The abuse and neglect of her own daughter at the hands of her in-laws and being powerless to stop it.  Watching her daughter being abused and the impotence that she felt on a daily basis over not being able to change things for the better for her own daughter had driven her over the edge.  To understand any of this you must first understand how things are here in India in regards to having a boy child vs a girl child in the poorer “classes” and regions.  It’s so sad.  The boy child is prayed for while a girl child is not.  The minute a girl child is born to poor families the size of debt and dowry that will have to paid to another family to whom she will be married becomes a huge weight and worry.  When a girl child is born, the mother is usually seen as a failure and the quest for a boy child continues.  In rural villages a girl child can be taken from the mother and the mother in law will sometimes dispose of the girl by drowning, smothering etc  and burying her.  There are thousands of abortions every year if the ultrasound finds it is a girl child although ultrasounds are illegal for pregnant women in India.  This is not an exaggeration.  In very poor families if there is little to eat, the food goes to the boy child while the girl child is left to starve.  For poor families the thought of a dowry and debt for a lavish wedding that MUST be thrown by the girl’s parents can be overwhelming thus girls are not celebrated when they’re born.  After wedding negotiations a girl’s family may be unable to pay the full “dowry” to the grooms family and after the couple is married the bride may be brutally murdered due to the lack of payment of the agreed upon dowry.  These are called “dowry deaths”.  The list goes on and on of the atrocities and injustices inflicted on girls/women here.

Within my own staff now there are no little boys in the families.  My new driver has three little girls.  His own mother was abusive to his daughters and his wife after no BOY child was produced so they moved out into their own home (this is not the norm here as boys are raised to marry, bring their bride home, where the new bride takes care of her new family and especially her mother in law).   Everyday we praise him for putting his wife and daughters first and providing them with good educations.  We tell him stories of our daughter and how successful she is and though the opportunities are greater and easier in the US a good education and not being forced into a marriage can make a huge difference in the future of his daughter’s lives as well as his own.  We help with the schooling, and encourage and show concern over how they are doing.  As John says, we are just trying to show them a better way. Arrogant and presumptuous you say? I say come over here and see life for girls (not all, just the majority of the poor caste) here.  You don’t have to look far or look too hard to see how difficult it is.  It’s disheartening to know that no matter how much you want to make a difference, you’re lucky if you can affect even one person, one family here.  They are so culturally ingrained in how they treat others and themselves.  Especially girls.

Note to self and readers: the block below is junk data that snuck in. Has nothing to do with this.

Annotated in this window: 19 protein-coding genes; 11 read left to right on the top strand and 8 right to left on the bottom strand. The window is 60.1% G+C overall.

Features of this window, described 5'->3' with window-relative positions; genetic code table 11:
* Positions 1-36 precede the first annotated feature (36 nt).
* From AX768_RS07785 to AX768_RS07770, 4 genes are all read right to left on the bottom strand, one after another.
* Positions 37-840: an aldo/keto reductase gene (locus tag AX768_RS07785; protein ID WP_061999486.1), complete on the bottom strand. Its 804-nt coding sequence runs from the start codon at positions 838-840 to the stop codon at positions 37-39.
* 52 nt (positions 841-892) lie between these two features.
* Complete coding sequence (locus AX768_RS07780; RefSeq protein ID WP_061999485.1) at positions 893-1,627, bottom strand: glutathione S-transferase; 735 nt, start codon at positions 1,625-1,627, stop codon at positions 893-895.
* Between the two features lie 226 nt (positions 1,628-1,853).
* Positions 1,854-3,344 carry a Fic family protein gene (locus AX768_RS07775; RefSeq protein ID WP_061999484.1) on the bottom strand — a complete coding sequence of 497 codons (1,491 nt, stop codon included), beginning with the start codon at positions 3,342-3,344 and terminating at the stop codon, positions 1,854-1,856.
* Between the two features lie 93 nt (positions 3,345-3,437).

As for Gayathri’s situation we assured her that we are here for her and will help her in any way we can.  That suicide is not the answer and that together we will come up with a plan to get her and her daughter out of that home when she is ready to do so, with or without her husband (whom she dearly loves and is a good man but torn between his responsibilities to his parents and his wife and child…traditions go deep here).  She asked why we would be willing to help her ….ah Gayathri….we are not blood related, but we care for you greatly.  After our discussion she assured me that she really was okay, that she regretted a million times over what she had done and that she would never go that route again. She was embarrassed and felt selfish and low.  I again reassured her that we understood how tough life is here for her and that we respect her immensely for the love she has for her child and for the wonderful person we know she is, we know that she is stronger than that one moment of weakness.  We are here for her and though I have always told her that, I think now, with a plan in place, whether she decides to go forward with it or not, she truly believes that she has a way out.  Her husband does love her, and has promised that this month of April, they will be looking for a different place to live.  Fingers crossed he comes through with his promise, but if he doesn’t we will.

“Girls become lovers who turn into mothers…so mothers be good to your daughters too.”